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Luminous tale follows Liberian refugee

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This impressive literary novel begins at night. Jacqueline, the protagonist, a young African woman, is alone, although she's surrounded by tourists vacationing in a Greek village.

She is also hungry, although gyro stands and cafés abound. She sleeps on a mattress made of cardboard, and rests her head on a pillow of sand.

During the day, she pretends to be a student on vacation, and massages the dirty feet of tourists with olive oil to earn enough Euros for food and water.

Set in the immediate aftermath of Charles Taylor's fall from power in mid-2000s Liberia, American Alexander Maksik's luminous A Marker to Measure Drift follows a single Liberian refugee as she wanders across a sun-soaked Greek island, struggling to meet both her body's needs and her memory's insistent demands on her consciousness.

Drift is Maksik's second novel. A graduate of the Iowa Writers' Workshop, Maksik gained international attention after 2011's You Deserve Nothing, a Camus-esque novel of love and scandal set in Paris.

Maksik is clearly no stranger to travel, but although beach-readers might be drawn to the radiant blue Aegean depicted on the cover, Drift is the opposite of a casual summer read.

This is not entirely due to the novel's subject matter. Maksik is both deft and lyrical, a master of tense -- his shifts from past to present and back again are nearly invisible, so appropriate do they feel -- and a sensualist, and it is impossible to read Drift with less than total attention.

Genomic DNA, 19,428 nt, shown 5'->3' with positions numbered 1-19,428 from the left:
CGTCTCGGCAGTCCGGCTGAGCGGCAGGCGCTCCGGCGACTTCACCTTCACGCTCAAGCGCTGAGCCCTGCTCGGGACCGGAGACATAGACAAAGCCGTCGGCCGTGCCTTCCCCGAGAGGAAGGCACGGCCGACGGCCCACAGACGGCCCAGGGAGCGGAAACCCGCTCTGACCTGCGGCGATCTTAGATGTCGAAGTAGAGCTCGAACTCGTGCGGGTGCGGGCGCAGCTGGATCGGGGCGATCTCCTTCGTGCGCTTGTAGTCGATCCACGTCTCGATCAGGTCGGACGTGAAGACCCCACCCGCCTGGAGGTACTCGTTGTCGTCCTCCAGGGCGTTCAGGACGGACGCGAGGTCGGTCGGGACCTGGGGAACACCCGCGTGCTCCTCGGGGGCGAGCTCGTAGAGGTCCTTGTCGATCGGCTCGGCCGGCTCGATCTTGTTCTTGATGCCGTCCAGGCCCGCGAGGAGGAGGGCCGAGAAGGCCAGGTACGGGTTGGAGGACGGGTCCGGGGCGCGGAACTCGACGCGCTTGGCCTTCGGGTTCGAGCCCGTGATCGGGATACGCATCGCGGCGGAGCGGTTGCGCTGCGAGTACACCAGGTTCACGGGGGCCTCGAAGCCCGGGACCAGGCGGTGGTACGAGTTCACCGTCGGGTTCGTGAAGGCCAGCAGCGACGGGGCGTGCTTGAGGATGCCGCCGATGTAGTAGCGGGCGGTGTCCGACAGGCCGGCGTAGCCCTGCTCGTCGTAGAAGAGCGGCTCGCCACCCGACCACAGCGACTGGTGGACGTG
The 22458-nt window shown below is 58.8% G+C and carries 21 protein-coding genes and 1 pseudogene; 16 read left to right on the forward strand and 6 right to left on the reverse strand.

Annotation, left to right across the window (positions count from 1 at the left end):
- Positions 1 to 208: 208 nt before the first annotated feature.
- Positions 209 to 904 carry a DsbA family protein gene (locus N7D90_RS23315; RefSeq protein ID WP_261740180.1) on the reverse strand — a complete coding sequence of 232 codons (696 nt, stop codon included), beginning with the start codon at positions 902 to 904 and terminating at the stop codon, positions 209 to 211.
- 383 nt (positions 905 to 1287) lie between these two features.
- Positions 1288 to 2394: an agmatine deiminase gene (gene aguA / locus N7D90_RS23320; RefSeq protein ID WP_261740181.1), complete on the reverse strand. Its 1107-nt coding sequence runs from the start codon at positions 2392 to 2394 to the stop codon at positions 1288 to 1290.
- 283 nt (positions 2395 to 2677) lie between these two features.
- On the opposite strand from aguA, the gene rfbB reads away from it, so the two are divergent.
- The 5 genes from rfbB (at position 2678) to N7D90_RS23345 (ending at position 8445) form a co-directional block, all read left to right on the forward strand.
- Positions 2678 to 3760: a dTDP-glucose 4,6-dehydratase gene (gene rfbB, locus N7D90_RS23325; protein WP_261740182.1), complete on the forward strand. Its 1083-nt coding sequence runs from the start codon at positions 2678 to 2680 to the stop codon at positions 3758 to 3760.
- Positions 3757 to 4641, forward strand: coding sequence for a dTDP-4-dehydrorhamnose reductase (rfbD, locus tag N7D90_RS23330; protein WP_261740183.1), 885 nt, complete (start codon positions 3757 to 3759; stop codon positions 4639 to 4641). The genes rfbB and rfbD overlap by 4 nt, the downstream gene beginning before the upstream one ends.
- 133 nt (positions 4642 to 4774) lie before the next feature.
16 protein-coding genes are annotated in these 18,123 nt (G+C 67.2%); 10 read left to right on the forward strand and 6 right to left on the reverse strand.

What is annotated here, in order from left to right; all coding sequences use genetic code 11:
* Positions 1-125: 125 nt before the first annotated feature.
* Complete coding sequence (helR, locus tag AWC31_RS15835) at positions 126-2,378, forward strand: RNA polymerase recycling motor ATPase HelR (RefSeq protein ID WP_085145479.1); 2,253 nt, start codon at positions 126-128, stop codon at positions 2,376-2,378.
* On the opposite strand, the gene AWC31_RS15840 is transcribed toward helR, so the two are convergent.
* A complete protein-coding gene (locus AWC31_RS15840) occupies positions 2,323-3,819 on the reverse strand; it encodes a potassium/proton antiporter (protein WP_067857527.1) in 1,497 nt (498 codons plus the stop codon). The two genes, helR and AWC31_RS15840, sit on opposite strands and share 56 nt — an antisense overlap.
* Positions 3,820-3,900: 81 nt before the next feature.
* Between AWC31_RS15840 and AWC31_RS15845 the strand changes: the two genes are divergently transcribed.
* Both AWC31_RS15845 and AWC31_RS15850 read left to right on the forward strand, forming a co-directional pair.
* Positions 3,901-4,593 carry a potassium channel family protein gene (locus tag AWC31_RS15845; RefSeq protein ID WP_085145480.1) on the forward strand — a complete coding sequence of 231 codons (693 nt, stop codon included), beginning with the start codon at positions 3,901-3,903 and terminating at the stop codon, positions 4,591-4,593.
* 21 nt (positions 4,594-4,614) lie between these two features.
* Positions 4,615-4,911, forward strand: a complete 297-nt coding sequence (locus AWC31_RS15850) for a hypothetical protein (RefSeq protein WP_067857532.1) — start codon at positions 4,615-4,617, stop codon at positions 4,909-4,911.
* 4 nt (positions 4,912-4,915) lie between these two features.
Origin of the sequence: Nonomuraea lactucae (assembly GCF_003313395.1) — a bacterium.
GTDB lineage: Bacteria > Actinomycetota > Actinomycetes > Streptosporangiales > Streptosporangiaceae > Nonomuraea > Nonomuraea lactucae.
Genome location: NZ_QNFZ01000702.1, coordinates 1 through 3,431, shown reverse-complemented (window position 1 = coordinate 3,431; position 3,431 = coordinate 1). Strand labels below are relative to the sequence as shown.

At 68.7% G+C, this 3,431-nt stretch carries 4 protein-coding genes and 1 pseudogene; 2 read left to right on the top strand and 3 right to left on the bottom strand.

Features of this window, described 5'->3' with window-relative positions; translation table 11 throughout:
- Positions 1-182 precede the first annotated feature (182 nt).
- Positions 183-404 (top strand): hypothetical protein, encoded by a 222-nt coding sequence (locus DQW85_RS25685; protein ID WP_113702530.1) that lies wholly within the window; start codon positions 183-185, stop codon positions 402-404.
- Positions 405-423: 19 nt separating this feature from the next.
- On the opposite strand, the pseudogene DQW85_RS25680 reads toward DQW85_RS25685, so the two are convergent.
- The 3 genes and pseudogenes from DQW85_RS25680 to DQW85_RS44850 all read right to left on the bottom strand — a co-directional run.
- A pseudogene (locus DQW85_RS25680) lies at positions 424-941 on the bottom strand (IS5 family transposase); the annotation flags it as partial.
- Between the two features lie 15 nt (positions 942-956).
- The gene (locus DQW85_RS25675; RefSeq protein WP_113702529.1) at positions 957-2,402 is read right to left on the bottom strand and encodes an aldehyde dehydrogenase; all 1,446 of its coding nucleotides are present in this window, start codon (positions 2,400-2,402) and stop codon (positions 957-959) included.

Most of the action of the novel derives from Jacqueline's day-to-day pursuit of basic needs -- shelter, water and, most pressingly, food. Occasionally her hunger is satiated, and these moments approach the spiritual in their focus: "She put a forkful of the eggs onto the toast and then Jacqueline began to eat. The immediate pleasure. The feeling of warm food in her mouth, the flavour of the eggs, the overwhelming taste of salt, the faint burn of pepper. Everything else had been annihilated."

In one sense Jacqueline is entirely alone, and Maksik's brilliance is evident in his ability to keep the novel's stripped-down cast and plot so riveting.

But in another, perhaps realer sense, Jacqueline's psyche is populated with persistent visitors -- the voice of her mother by turns guiding, berating and soothing her; shadows of her cheerful sister eternally painting her toenails; and the caressing hands of her lost lover.

Memory, in A Marker to Measure Drift, is both a gift and a curse: "She began to understand that to live, one must be able to live with memory because memory was the constant. Even for her, even in such a precarious life... still, memory was the constant."

There are many kinds of grief, many shades of loss. Ultimately, Drift explores a particularly dark palette of trauma, the kind that -- in the hands of a lesser writer -- could easily diminish other types of suffering.

But it is a sign of Drift's power that Jacqueline's experience of loss only brings her closer, step by step, to the reader's own; and if the novel's conclusion doesn't offer garden-variety closure, it does satisfy more than one form of hunger.

 

Julienne Isaacs is a Winnipeg-based freelance writer and editor.

Republished from the Winnipeg Free Press print edition August 17, 2013 A1

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Updated on Saturday, August 17, 2013 at 10:12 PM CDT: Tweaks formatting.

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